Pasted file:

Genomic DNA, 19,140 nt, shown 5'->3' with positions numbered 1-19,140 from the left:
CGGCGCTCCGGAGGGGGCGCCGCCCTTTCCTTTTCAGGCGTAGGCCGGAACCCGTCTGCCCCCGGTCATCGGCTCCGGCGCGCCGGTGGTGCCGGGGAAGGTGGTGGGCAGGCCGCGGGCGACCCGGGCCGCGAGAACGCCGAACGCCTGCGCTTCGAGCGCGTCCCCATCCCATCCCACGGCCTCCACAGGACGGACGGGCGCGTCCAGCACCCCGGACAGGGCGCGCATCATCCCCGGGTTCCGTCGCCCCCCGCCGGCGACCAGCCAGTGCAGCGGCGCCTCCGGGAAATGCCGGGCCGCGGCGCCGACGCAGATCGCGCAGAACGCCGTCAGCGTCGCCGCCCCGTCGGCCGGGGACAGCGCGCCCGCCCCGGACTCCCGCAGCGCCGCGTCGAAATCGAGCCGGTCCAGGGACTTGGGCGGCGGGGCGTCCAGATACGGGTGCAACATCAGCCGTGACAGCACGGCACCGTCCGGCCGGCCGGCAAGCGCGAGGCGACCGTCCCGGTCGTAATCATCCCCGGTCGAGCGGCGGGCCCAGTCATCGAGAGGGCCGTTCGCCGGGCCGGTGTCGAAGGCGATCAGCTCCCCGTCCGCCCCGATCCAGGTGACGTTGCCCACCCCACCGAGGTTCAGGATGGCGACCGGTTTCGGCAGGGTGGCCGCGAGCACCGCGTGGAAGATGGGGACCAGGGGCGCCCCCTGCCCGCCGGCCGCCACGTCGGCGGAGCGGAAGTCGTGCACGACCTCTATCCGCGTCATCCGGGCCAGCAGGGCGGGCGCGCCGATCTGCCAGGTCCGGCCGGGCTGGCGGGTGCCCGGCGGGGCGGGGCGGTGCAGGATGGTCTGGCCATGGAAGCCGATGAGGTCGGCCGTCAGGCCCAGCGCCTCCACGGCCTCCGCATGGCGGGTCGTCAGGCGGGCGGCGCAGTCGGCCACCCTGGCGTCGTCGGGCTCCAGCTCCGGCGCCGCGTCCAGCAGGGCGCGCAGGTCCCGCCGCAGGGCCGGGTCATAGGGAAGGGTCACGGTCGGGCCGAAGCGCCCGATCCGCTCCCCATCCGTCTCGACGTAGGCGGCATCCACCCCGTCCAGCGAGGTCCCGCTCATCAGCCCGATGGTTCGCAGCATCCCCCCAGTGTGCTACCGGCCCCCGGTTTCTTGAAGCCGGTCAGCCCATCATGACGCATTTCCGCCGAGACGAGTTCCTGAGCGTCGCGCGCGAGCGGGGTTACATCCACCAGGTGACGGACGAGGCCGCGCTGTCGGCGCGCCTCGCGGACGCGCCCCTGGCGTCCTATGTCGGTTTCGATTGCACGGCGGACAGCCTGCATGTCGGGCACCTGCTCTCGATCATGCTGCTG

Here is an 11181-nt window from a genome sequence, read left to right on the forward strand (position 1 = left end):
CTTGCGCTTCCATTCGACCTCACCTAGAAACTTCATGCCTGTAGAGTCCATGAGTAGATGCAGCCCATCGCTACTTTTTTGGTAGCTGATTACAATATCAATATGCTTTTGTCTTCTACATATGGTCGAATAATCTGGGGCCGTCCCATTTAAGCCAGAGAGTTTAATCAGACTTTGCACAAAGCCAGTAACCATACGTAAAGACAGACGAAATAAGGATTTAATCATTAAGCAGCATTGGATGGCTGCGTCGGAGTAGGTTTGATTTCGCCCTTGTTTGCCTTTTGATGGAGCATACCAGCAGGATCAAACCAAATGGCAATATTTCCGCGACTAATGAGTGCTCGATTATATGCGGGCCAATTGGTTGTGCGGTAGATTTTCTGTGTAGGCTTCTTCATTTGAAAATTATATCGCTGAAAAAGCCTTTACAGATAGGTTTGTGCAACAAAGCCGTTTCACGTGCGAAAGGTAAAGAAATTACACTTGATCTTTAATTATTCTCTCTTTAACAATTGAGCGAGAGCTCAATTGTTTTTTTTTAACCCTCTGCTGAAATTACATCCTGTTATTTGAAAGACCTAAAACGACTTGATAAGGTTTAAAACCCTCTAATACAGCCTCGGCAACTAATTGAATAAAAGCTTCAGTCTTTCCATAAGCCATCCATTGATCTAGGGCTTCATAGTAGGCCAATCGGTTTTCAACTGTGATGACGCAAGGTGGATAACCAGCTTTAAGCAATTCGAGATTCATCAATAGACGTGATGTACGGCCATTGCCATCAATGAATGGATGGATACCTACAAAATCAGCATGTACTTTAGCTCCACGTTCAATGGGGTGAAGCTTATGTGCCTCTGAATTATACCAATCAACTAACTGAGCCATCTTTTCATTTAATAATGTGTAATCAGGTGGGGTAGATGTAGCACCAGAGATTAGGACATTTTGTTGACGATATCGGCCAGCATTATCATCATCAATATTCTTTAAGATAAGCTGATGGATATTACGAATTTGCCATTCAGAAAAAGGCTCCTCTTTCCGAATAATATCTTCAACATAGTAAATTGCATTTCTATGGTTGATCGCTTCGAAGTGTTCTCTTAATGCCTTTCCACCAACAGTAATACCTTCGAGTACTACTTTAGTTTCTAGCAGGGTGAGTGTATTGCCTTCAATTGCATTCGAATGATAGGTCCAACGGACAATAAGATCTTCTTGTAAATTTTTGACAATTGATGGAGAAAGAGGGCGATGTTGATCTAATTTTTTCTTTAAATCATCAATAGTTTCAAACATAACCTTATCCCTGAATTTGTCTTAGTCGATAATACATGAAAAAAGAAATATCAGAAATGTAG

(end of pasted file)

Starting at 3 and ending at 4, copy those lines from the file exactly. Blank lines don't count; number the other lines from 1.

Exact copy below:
Here is an 11181-nt window from a genome sequence, read left to right on the forward strand (position 1 = left end):
CTTGCGCTTCCATTCGACCTCACCTAGAAACTTCATGCCTGTAGAGTCCATGAGTAGATGCAGCCCATCGCTACTTTTTTGGTAGCTGATTACAATATCAATATGCTTTTGTCTTCTACATATGGTCGAATAATCTGGGGCCGTCCCATTTAAGCCAGAGAGTTTAATCAGACTTTGCACAAAGCCAGTAACCATACGTAAAGACAGACGAAATAAGGATTTAATCATTAAGCAGCATTGGATGGCTGCGTCGGAGTAGGTTTGATTTCGCCCTTGTTTGCCTTTTGATGGAGCATACCAGCAGGATCAAACCAAATGGCAATATTTCCGCGACTAATGAGTGCTCGATTATATGCGGGCCAATTGGTTGTGCGGTAGATTTTCTGTGTAGGCTTCTTCATTTGAAAATTATATCGCTGAAAAAGCCTTTACAGATAGGTTTGTGCAACAAAGCCGTTTCACGTGCGAAAGGTAAAGAAATTACACTTGATCTTTAATTATTCTCTCTTTAACAATTGAGCGAGAGCTCAATTGTTTTTTTTTAACCCTCTGCTGAAATTACATCCTGTTATTTGAAAGACCTAAAACGACTTGATAAGGTTTAAAACCCTCTAATACAGCCTCGGCAACTAATTGAATAAAAGCTTCAGTCTTTCCATAAGCCATCCATTGATCTAGGGCTTCATAGTAGGCCAATCGGTTTTCAACTGTGATGACGCAAGGTGGATAACCAGCTTTAAGCAATTCGAGATTCATCAATAGACGTGATGTACGGCCATTGCCATCAATGAATGGATGGATACCTACAAAATCAGCATGTACTTTAGCTCCACGTTCAATGGGGTGAAGCTTATGTGCCTCTGAATTATACCAATCAACTAACTGAGCCATCTTTTCATTTAATAATGTGTAATCAGGTGGGGTAGATGTAGCACCAGAGATTAGGACATTTTGTTGACGATATCGGCCAGCATTATCATCATCAATATTCTTTAAGATAAGCTGATGGATATTACGAATTTGCCATTCAGAAAAAGGCTCCTCTTTCCGAATAATATCTTCAACATAGTAAATTGCATTTCTATGGTTGATCGCTTCGAAGTGTTCTCTTAATGCCTTTCCACCAACAGTAATACCTTCGAGTACTACTTTAGTTTCTAGCAGGGTGAGTGTATTGCCTTCAATTGCATTCGAATGATAGGTCCAACGGACAATAAGATCTTCTTGTAAATTTTTGACAATTGATGGAGAAAGAGGGCGATGTTGATCTAATTTTTTCTTTAAATCATCAATAGTTTCAAACATAACCTTATCCCTGAATTTGTCTTAGTCGATAATACATGAAAAAAGAAATATCAGAAATGTAG